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Comcast's re-investment in NBC-owned stations is potentially a big story for NBC5's news department

Fort Worth-based NBC5 (KXAS) and the local news departments of nine other NBC owned-and-operated TV stations are finding it's good to be parented by Comcast.

Under an initiative officially announced Monday, Comcast's "major investment" in those stations will mean more reporters, an updated news set, the re-launch of an investigative unit and the return of a locally based promotions department for NBC5.

The latter was disbanded in September of 2009 by previous owner General Electric, which set up a new promotions division at its New York corporate offices to both control the messages of its O&Os and save money. Ten NBC5 staffers were laid off as part of the consolidation, which Comcast now has overturned.

"We welcome this because we know our market best and we can hire the appropriate people in our market to explain us and promote us," NBC5 vice president of programming Brian Hocker said in a telephone interview Tuesday.

The station also is re-launching an investigative/consumer unit that had been dormant for years. It will be headed by Kimberly King, who was hired by NBC5 in May from WXIN-TV in Indianapolis. A revamped news set also is in the works, but "we don't have the timetable yet," Hocker said.

In making the announcement, NBC Owned Television Stations president Valari Staab said that the network's 10 owned stations "have a responsibility to deliver critical local news and information to viewers in their respective communities each and every day. By making these strategic investments in our stations, we will ensure we meet our viewers' high expectations."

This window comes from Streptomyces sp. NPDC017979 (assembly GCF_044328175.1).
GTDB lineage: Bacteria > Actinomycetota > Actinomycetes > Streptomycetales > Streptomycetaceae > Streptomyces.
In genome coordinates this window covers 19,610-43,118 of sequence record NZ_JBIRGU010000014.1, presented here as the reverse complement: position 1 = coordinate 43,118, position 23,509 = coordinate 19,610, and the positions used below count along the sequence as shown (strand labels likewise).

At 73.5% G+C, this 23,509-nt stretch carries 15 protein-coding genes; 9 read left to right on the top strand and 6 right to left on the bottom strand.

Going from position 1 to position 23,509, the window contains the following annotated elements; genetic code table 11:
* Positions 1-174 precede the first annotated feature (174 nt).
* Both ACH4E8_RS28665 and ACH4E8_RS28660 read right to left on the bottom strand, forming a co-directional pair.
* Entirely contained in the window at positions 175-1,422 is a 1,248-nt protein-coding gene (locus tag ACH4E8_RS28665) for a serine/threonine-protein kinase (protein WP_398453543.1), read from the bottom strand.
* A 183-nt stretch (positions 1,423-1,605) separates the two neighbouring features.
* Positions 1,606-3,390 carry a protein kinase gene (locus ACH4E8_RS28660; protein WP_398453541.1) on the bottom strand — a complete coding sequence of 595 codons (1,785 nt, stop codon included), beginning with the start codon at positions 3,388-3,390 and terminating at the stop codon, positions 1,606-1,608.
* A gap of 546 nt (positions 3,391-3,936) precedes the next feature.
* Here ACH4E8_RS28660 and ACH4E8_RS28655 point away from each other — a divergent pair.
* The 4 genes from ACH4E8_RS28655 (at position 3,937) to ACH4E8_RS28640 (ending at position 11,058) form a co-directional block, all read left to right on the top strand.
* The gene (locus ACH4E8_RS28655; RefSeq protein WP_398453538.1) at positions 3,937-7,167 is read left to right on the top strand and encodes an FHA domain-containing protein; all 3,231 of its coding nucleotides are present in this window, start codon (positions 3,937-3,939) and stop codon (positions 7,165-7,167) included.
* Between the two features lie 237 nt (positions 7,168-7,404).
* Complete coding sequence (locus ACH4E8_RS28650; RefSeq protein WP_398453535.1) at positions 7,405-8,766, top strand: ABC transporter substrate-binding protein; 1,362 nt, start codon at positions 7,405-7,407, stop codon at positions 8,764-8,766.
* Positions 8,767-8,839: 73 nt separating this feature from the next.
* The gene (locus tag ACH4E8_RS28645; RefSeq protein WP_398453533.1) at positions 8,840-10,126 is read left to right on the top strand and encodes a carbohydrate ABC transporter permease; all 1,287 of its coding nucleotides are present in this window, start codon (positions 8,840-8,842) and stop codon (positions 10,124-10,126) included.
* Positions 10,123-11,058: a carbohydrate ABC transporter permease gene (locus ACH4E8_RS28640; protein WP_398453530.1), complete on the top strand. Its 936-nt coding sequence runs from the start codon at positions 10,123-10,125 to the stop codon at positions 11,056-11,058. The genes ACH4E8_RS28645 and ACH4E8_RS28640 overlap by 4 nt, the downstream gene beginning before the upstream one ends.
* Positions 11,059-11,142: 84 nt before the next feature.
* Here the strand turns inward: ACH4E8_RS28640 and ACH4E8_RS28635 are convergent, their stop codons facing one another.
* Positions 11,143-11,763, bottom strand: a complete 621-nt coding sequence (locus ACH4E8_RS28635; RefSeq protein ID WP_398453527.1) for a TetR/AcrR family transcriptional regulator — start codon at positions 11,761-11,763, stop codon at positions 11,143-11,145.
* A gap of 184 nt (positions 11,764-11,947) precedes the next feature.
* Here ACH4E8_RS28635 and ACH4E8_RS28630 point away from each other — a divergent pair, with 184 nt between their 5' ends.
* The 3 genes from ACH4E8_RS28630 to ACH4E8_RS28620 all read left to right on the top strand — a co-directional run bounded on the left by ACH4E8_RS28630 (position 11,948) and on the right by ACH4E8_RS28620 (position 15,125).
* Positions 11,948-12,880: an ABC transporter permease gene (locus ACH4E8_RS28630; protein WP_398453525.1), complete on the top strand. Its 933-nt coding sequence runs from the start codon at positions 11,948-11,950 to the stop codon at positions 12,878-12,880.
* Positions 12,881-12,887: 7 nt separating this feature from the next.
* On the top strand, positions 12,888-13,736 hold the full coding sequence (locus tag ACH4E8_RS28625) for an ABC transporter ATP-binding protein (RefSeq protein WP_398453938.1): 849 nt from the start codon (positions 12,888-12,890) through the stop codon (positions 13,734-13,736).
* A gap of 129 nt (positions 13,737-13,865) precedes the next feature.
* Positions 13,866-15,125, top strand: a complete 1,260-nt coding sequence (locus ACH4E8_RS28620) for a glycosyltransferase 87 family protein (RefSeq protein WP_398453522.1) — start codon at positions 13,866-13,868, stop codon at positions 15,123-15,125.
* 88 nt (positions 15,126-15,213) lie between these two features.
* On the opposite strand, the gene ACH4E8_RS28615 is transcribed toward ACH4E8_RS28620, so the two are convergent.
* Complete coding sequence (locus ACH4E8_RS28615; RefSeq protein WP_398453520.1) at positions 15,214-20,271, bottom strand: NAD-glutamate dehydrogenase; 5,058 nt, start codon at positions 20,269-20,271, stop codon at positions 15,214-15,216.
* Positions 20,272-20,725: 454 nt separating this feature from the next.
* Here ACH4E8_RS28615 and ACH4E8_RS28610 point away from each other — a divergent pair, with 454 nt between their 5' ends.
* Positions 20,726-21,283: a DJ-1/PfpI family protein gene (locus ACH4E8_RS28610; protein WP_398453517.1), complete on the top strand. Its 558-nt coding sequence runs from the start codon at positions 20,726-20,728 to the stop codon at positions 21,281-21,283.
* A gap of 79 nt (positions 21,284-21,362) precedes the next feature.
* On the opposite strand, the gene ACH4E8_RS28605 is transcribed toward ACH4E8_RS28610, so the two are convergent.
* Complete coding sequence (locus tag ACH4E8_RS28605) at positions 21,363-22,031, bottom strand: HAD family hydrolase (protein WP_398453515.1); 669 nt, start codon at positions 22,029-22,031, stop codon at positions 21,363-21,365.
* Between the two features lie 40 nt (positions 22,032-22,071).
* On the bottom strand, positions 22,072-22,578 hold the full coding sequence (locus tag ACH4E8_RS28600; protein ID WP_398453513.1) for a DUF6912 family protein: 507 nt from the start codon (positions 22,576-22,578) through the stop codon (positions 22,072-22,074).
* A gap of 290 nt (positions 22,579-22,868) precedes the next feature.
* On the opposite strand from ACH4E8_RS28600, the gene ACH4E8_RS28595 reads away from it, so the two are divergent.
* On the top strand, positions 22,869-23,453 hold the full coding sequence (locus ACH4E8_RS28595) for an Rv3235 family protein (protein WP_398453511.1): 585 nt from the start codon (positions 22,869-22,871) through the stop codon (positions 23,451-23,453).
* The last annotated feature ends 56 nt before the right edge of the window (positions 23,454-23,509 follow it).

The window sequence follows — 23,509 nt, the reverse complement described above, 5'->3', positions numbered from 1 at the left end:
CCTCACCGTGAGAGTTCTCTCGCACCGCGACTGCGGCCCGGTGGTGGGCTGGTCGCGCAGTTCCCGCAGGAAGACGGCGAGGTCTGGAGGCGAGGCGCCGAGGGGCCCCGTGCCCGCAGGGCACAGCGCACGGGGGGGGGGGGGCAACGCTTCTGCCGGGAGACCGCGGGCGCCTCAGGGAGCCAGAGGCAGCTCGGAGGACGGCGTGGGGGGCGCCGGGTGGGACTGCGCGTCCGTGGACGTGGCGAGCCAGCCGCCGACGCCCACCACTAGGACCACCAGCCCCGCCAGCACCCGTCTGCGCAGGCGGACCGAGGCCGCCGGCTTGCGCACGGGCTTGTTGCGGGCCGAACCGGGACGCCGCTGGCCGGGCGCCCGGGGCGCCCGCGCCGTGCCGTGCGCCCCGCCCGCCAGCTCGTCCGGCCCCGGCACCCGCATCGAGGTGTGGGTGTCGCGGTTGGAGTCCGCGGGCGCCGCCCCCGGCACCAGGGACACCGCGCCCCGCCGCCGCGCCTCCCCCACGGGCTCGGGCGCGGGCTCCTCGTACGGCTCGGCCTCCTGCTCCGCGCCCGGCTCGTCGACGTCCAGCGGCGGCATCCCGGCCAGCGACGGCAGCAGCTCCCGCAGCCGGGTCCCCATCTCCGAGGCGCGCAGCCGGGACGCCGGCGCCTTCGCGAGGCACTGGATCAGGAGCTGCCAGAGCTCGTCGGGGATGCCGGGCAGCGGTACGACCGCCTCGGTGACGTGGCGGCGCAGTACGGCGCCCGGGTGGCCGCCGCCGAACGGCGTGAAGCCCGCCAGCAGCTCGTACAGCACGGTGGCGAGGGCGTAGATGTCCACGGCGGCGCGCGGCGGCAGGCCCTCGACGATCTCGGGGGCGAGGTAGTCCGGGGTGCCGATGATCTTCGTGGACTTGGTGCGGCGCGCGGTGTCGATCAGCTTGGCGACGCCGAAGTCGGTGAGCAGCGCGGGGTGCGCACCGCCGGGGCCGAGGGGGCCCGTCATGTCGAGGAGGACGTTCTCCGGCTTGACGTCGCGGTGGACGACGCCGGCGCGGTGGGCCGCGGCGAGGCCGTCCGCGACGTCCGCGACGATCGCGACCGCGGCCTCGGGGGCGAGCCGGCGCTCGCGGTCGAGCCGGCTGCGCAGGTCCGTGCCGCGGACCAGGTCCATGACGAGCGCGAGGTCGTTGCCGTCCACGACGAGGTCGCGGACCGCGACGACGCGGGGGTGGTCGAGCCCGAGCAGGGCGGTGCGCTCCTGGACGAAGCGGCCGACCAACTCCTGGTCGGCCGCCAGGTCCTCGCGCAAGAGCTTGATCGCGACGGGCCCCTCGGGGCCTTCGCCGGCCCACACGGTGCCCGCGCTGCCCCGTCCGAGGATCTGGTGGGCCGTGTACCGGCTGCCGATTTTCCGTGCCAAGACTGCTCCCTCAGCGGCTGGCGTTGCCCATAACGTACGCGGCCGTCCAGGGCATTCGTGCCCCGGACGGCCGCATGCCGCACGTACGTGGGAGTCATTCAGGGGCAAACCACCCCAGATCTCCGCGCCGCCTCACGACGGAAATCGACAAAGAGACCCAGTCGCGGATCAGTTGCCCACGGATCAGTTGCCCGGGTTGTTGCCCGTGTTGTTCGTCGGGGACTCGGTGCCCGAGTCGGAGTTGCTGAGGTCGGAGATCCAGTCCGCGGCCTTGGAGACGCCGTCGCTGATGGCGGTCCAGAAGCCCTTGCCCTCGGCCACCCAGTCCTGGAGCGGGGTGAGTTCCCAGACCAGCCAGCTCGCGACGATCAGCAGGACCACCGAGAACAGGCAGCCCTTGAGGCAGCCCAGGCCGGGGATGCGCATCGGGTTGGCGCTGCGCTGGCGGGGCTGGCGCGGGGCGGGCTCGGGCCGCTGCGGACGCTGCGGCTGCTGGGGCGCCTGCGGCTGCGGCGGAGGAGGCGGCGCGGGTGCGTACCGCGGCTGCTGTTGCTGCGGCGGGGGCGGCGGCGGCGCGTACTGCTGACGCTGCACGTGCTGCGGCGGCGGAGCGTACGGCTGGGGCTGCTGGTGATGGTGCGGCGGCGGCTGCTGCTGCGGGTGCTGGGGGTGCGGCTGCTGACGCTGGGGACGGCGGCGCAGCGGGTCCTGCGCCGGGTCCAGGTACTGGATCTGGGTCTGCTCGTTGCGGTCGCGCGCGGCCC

More than 130 additional news staffers will be hired by the 10 owned stations, NBC said.

"When all is said and done, we'll have a considerably greater number of feet on the street," Hocker said. "It'll give us the opportunity to 'enterprise' stories better. You get to a point where reporters are having to turn out a story each day. The additional staff gives us the opportunity to do more research on stories and not have to turn them out as fast.

"Clearly Comcast is investing in the owned local stations, and we are the beneficiary of that. It's very exciting. Arguably we've been very competitive in this market with what we've had to work with for some time. Having more resources is going to help us all the more, and I think that will be demonstrated on-air."

Hocker said that another cost-cutter under the old regime, NBC5's ongoing LNS (Local News Service) partnership with Fox4 and CW33, also could be ended as part of the station's re-investment in its own brand. "At this point there's nothing new on that, but clearly everything is under review," he said. Under the arrangement, the three stations share video and reporting on some stories.

NBC5 still hopes to move its operations to a planned new $16 million headquarters in the CentrePort office park south of Dallas-Fort Worth Airport. It's seeking a tax abatement from Fort Worth in return for staying within the city. The station currently remains at 3900 Barnett St. in Fort Worth, the only home it's ever known.

"It's a somewhat complicated deal, and it's not done until it's done," Hocker said. "We are still actively discussing CentrePort, but it's not signed yet. That's all there is to it."

Hocker noted that in 2012, the still ratings-challenged NBC network will have the Super Bowl and the Summer Olympics. Both big-ticket sports events are "certainly opportunities for us" to present a new-look NBC5 with a larger and more aggressive reporting staff, he said.